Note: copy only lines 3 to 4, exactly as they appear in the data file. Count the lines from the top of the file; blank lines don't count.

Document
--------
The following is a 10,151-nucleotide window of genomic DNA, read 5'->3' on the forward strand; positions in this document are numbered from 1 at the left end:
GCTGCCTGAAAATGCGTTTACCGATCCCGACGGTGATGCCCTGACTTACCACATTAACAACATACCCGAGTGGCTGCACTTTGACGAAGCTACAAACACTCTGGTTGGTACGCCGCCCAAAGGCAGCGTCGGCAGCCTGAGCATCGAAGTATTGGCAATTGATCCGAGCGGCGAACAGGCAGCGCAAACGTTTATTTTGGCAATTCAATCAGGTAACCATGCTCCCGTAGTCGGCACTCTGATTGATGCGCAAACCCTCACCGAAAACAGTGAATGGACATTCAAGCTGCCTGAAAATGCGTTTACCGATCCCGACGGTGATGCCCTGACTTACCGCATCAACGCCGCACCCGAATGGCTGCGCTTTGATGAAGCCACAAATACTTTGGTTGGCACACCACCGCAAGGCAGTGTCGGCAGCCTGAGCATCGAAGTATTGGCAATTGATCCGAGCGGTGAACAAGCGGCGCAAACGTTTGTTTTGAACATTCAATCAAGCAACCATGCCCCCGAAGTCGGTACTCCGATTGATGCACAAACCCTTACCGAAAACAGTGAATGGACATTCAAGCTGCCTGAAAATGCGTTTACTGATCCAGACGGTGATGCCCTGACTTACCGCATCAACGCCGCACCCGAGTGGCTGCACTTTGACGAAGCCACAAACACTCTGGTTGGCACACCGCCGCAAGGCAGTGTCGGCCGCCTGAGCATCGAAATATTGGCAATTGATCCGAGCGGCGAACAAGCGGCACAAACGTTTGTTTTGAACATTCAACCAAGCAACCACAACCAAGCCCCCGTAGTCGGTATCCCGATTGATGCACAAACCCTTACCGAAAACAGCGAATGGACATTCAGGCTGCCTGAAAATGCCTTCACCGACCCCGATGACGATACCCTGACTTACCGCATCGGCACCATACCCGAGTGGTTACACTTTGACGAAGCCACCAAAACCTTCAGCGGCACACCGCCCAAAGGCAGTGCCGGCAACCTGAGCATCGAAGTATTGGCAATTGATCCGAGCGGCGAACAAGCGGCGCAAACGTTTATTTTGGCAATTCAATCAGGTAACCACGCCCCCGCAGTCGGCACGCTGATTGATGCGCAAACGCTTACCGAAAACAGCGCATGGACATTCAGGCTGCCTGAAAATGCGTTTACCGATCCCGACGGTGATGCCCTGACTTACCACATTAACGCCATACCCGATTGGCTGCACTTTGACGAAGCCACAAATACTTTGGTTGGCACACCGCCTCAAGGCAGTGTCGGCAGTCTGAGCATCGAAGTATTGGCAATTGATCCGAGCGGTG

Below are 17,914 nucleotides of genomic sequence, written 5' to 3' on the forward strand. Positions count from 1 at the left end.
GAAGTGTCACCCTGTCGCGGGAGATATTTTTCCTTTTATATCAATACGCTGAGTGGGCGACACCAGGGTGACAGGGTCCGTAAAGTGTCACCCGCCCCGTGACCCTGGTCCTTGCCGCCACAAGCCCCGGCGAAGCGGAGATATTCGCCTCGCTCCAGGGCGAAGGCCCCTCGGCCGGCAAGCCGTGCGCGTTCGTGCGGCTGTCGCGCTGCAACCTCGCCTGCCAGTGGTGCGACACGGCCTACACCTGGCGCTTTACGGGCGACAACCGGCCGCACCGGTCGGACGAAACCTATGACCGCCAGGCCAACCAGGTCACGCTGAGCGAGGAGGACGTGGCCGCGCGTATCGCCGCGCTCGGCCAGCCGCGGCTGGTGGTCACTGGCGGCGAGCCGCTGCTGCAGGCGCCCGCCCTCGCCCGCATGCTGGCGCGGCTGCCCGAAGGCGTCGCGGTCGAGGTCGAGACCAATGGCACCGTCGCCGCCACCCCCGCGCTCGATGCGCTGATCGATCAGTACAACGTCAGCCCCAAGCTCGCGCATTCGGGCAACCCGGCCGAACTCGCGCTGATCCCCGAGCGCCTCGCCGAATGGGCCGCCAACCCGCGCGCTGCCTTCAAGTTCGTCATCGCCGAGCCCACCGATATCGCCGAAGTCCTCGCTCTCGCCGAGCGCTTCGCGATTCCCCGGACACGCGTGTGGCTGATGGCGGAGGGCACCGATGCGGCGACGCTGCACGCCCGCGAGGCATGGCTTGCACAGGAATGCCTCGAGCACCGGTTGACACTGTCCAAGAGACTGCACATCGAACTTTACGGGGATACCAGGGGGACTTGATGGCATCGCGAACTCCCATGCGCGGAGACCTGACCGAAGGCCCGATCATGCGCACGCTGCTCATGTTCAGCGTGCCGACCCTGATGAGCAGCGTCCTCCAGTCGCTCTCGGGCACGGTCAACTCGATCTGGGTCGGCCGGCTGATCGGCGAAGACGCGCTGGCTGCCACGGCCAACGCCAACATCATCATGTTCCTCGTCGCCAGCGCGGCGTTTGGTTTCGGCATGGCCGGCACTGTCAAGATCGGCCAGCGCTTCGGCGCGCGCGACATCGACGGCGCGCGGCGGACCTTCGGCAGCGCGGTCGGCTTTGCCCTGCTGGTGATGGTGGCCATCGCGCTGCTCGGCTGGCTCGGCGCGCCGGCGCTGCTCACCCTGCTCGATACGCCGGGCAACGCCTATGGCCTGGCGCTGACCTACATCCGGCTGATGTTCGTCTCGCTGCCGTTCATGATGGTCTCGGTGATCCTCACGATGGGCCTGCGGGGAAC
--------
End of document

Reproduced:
Below are 17,914 nucleotides of genomic sequence, written 5' to 3' on the forward strand. Positions count from 1 at the left end.
GAAGTGTCACCCTGTCGCGGGAGATATTTTTCCTTTTATATCAATACGCTGAGTGGGCGACACCAGGGTGACAGGGTCCGTAAAGTGTCACCCGCCCCGTGACCCTGGTCCTTGCCGCCACAAGCCCCGGCGAAGCGGAGATATTCGCCTCGCTCCAGGGCGAAGGCCCCTCGGCCGGCAAGCCGTGCGCGTTCGTGCGGCTGTCGCGCTGCAACCTCGCCTGCCAGTGGTGCGACACGGCCTACACCTGGCGCTTTACGGGCGACAACCGGCCGCACCGGTCGGACGAAACCTATGACCGCCAGGCCAACCAGGTCACGCTGAGCGAGGAGGACGTGGCCGCGCGTATCGCCGCGCTCGGCCAGCCGCGGCTGGTGGTCACTGGCGGCGAGCCGCTGCTGCAGGCGCCCGCCCTCGCCCGCATGCTGGCGCGGCTGCCCGAAGGCGTCGCGGTCGAGGTCGAGACCAATGGCACCGTCGCCGCCACCCCCGCGCTCGATGCGCTGATCGATCAGTACAACGTCAGCCCCAAGCTCGCGCATTCGGGCAACCCGGCCGAACTCGCGCTGATCCCCGAGCGCCTCGCCGAATGGGCCGCCAACCCGCGCGCTGCCTTCAAGTTCGTCATCGCCGAGCCCACCGATATCGCCGAAGTCCTCGCTCTCGCCGAGCGCTTCGCGATTCCCCGGACACGCGTGTGGCTGATGGCGGAGGGCACCGATGCGGCGACGCTGCACGCCCGCGAGGCATGGCTTGCACAGGAATGCCTCGAGCACCGGTTGACACTGTCCAAGAGACTGCACATCGAACTTTACGGGGATACCAGGGGGACTTGATGGCATCGCGAACTCCCATGCGCGGAGACCTGACCGAAGGCCCGATCATGCGCACGCTGCTCATGTTCAGCGTGCCGACCCTGATGAGCAGCGTCCTCCAGTCGCTCTCGGGCACGGTCAACTCGATCTGGGTCGGCCGGCTGATCGGCGAAGACGCGCTGGCTGCCACGGCCAACGCCAACATCATCATGTTCCTCGTCGCCAGCGCGGCGTTTGGTTTCGGCATGGCCGGCACTGTCAAGATCGGCCAGCGCTTCGGCGCGCGCGACATCGACGGCGCGCGGCGGACCTTCGGCAGCGCGGTCGGCTTTGCCCTGCTGGTGATGGTGGCCATCGCGCTGCTCGGCTGGCTCGGCGCGCCGGCGCTGCTCACCCTGCTCGATACGCCGGGCAACGCCTATGGCCTGGCGCTGACCTACATCCGGCTGATGTTCGTCTCGCTGCCGTTCATGATGGTCTCGGTGATCCTCACGATGGGCCTGCGGGGAAC